We continue our series of MDW Law lawyer introductions…
Kay, a thorough and forceful litigator, is counsel at MDW Law. She is focused exclusively on family law helping married and unmarried couples resolve parenting, support and complex matrimonial, business and pension divisions along with estate disputes.
Kay gives clients prompt, clear advice that is sensitive to their individual circumstances. She has always believed it is best to first look for creative settlements that avoid court and minimize the emotional and financial impact of family problems. To that end, she’s completed a Level One Negotiation Certificate at Harvard Law School, Nova Scotia Collaborative Law certification with further training in the Atlantic Provinces and the United States and private training/courses in arbitration, mental health law, elder law and negotiating skills.
In her spare time Kay enjoys family activities with an active young grandchild and a Yorkie with attitude, all types of music, Scrabble, gardening and golfing (badly but with enthusiasm).
Kay recently wrote “University Costs” for the MDW Law blog (reproduced below).
Often separation agreements or court orders only contain general terms for child support to be reviewed when a child completes high school and moves on to post-secondary education, be it university, community college or trade school.
Unfortunately, these general provisions do little to get parents talking about upcoming costs in a timely fashion, fail to provide for some level of support to be paid during the time support is being reviewed, address who will pay school application fees (which can be both numerous and expensive), or address the student’s transferable education credits.
Some agreements and Court orders name the parent who will claim transferable credits but forget that under the Income Tax Act a student may carry forward unused credits to apply to taxable income in future years and must consent to a parent claiming the credits.
By the time a child is ready for university they are also likely to have car costs. They may also have earnings from part-time work, and opportunities for scholarships that are not known until shortly before university begins.
It is often difficult to anticipate all the factors that are taken into account in support for university students, but we encourage parents to think about a more detailed agreement (or if applicable to ask the Court to make a more detailed order), along the following lines using “Susan” as the child for an example:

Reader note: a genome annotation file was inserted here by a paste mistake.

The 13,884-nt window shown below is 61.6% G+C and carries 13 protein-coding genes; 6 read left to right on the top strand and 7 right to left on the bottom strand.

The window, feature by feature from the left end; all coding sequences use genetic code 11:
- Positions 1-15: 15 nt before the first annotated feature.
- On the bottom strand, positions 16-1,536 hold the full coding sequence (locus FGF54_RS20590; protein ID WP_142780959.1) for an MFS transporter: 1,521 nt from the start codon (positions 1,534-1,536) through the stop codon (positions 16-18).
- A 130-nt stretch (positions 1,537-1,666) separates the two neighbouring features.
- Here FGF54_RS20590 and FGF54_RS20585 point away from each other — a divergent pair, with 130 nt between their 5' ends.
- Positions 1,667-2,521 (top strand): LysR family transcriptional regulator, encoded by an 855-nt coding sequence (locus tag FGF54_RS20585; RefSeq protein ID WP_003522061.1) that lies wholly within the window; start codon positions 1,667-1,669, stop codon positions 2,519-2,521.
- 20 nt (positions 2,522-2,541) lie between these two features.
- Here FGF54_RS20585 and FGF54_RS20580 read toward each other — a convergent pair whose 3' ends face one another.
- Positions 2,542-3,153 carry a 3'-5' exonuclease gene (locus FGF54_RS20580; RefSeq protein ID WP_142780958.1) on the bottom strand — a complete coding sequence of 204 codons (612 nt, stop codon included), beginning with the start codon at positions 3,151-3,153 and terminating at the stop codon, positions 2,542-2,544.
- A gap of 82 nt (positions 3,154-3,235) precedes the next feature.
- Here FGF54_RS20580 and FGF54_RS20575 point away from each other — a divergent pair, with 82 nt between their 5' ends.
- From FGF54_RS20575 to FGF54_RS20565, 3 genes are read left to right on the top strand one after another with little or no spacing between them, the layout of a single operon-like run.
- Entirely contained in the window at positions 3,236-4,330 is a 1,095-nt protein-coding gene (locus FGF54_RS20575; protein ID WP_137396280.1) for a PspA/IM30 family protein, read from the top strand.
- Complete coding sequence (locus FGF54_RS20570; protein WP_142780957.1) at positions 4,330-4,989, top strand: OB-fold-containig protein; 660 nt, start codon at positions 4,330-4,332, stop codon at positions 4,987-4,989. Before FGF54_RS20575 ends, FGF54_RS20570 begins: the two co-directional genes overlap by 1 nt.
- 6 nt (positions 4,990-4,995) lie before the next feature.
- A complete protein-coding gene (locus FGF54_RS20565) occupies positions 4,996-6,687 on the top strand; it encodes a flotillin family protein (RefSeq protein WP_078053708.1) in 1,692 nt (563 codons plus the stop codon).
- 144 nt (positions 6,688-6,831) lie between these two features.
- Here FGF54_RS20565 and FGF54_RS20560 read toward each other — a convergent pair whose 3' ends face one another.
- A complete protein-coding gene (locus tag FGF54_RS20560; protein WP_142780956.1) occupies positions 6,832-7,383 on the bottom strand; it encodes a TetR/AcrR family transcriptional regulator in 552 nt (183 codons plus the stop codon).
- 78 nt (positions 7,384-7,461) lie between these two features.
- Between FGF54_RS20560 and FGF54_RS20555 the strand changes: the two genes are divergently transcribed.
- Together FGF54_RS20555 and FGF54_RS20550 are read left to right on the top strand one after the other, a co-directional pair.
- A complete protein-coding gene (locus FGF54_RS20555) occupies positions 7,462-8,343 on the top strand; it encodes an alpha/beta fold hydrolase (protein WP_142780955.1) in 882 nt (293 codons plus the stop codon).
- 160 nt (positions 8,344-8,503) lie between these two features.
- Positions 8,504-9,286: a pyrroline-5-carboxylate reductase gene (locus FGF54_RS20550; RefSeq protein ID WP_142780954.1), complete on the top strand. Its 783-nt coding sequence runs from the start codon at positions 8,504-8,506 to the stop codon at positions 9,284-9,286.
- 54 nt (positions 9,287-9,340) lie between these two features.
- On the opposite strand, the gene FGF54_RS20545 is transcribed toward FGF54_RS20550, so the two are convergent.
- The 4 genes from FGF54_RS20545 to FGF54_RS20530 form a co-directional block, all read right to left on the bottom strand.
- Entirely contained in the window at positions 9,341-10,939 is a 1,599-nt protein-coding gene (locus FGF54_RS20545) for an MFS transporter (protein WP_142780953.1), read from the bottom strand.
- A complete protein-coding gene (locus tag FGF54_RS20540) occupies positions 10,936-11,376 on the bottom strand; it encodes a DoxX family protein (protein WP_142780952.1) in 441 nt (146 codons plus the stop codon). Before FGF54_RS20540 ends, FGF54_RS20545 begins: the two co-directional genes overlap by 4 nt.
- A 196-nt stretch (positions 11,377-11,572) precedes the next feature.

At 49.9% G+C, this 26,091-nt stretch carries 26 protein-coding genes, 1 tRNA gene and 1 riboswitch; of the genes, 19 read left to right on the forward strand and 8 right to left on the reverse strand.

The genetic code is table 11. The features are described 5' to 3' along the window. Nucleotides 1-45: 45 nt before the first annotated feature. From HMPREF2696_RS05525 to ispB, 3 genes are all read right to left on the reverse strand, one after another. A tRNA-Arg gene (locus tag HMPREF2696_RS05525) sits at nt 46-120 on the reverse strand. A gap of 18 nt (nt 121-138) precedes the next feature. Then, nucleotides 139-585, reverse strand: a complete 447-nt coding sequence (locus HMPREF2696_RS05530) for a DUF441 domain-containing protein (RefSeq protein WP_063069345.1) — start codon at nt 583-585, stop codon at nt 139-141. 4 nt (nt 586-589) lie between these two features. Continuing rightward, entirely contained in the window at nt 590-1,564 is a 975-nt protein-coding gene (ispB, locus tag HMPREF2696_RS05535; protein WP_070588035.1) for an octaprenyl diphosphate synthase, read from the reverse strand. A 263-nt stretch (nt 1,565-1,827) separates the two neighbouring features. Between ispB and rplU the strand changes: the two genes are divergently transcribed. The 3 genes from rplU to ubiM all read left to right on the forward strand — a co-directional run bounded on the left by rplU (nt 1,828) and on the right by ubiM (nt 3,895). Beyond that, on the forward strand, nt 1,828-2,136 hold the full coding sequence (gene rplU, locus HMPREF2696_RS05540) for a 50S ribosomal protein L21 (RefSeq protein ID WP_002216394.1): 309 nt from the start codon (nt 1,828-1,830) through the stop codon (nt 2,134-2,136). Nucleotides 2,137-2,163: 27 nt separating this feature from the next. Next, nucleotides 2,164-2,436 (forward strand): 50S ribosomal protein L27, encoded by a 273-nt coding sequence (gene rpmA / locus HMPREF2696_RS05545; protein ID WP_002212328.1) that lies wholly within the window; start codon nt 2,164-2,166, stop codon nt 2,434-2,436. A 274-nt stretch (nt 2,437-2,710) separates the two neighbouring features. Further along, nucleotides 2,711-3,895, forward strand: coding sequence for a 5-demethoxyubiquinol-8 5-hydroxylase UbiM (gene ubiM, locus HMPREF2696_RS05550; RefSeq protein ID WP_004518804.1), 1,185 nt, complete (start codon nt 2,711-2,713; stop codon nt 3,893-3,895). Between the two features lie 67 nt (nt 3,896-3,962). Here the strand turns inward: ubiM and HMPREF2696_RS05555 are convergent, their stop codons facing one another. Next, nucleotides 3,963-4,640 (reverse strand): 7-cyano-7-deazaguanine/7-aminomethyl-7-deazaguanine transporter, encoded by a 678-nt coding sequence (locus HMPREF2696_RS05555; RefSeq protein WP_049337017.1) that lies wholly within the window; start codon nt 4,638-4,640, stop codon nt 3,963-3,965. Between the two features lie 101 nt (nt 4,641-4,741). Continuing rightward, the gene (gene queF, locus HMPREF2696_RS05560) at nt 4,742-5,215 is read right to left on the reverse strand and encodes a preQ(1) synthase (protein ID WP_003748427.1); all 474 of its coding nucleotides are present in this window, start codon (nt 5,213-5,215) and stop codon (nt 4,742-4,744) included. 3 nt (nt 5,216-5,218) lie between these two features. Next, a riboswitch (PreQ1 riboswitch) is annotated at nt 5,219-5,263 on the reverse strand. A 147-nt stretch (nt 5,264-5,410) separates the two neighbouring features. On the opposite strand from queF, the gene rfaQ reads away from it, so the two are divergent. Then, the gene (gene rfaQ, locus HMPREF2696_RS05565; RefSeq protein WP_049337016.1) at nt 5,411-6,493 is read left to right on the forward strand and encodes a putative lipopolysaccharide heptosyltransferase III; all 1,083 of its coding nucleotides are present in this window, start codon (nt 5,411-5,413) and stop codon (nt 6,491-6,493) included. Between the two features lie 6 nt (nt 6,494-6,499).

- The parties shall share Susan’s costs to apply to post-secondary education institutions. On a temporary basis as these costs are being incurred each parent will pay 50% of them. Each parent’s appropriate share of the total of these costs will be determined when support is reviewed with the appropriate payments between parents to adjust for the final share each of them is to make, or failing parental agreement, by a Court.
- As soon as Susan’s post-secondary education plans are known, the parties will review child support with new payments to begin retroactive to September 1, 2017. This review shall cover monthly support for living expenses including car insurance and/or other transportation costs, and each parent’s contribution to tuition, residence fees and meal plans if applicable, student union fees, health insurance (whether through a parent’s plan or a group student plan), uninsured health care and extra-curricular activity costs.
- During the review the parents will consider Susan’s wishes as to use of her transferable education credits. If Susan consents to transfer credits to a parent, the calculation of parental contribution to post-secondary school costs shall be based on the after-tax costs.
- The review shall also consider what Susan is able to contribute to her university costs from her part time earnings, and provide for an adjustment of parental shares if Susan becomes eligible for scholarships or bursaries.
- While support is being reviewed, support payments will continue in the same amounts last ordered by a Court (or mutually agreed to) until the new amount is determined. Those payments will be a credit or debit, as the case may be, against new amounts of support to be paid once the amounts have been agreed to or determined by a Court.